Life looks a little rosier after 50, a new study finds. Older people in their mid- to late-50s are generally happier, and experience less stress and worry than young adults in their 20s, the researchers say.
The results, based on a Gallup phone survey from 2008 of more than 340,000 Americans, held even after the researchers accounted for factors that could have contributed to differences in well-being with age, such as whether the participants were married, had children at home or were employed.
So if having a partner and getting rid of the kids aren't responsible for the uptick in happiness and general life satisfaction with age, then what is? More studies will be needed to find out, the researchers say.
"That can be based on social things, on societal things, on biological things; and for us that is the big question," study researcher Arthur Stone, a psychologist at Stony Brook University in N.Y.
Two ways to look at life
The findings agree with previous work showing well-being varies with age. And some studies have narrowed things down to suggest that happiness comes with being old, male and Republican.
However, the current work included measures of both overall happiness (called global well-being) and day-to-day experiences of specific feelings such as stress and happiness (called hedonic well-being).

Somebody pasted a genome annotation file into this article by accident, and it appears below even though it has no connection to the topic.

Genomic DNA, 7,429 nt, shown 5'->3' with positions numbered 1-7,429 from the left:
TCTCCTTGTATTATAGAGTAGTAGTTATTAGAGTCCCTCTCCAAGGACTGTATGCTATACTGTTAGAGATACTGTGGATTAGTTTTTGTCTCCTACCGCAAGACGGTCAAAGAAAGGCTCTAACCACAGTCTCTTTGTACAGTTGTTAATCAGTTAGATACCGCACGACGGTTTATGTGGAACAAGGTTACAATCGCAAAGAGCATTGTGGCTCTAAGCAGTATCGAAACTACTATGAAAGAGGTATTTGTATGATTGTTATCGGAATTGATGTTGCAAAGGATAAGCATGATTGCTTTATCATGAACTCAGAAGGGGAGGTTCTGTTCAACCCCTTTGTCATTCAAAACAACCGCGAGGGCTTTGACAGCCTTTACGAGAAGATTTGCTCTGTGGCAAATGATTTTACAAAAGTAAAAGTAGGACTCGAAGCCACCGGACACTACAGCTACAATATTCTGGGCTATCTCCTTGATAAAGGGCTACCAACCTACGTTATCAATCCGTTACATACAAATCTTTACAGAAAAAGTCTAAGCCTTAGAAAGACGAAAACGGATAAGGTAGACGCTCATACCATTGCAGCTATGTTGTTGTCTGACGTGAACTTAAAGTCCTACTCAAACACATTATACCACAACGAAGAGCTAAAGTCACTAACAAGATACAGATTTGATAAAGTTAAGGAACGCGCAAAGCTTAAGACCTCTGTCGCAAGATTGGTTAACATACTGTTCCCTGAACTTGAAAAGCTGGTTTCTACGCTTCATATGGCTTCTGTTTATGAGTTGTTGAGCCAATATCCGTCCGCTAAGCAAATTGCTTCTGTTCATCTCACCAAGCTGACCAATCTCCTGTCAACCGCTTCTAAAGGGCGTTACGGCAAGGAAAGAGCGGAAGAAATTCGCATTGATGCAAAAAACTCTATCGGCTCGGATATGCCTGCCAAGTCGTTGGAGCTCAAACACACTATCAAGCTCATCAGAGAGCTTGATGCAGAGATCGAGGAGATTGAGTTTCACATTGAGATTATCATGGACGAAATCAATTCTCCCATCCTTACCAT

These two measures of well-being are rarely included in the same study, Stone said. But they are both important, since global well-being provides a more reflective look at life while hedonic well-being gives a more immediate view, he said.
The immediate, hedonic measures — happiness, enjoyment, stress, worry, anger and sadness — all changed with age, but they showed very different patterns. For example, stress and anger steadily decreased from young adulthood through old age. But worry was fairly constant until age 50, when it declined. Sadness levels rose slightly in the early 40s and declined in the mid 50s, but overall sadness didn't change much with age.
And people's overall satisfaction with their lives showed a U-shaped pattern, dipping down until about the age of 50 before trending upward again.
Men and women showed very similar patterns in terms of how well-being changed with age, though women tended to have higher levels of stress, worry and sadness. However, women had about the same levels of happiness as men and tended to feel better overall about their lives, especially during the first 50 years.
"Looking at well-being really needs to be multidimensional and more comprehensive than might be suggested by the current literature," he said.
Fewer bad memories?
There are several theories that might explain why people feel better with age that don't have to do with lifestyle factors. It could be, for example, that older people are better at controlling their emotions than younger people. Or it might have something to do with nostalgia, the idea that older people remember fewer negative memories and so are happier.
Also, older people might focus less on what they have or have not achieved, and more on how to get the most out of the rest of their lives, Stone said.
The results will be published this week in the journal Proceedings of the National Academy of Sciences.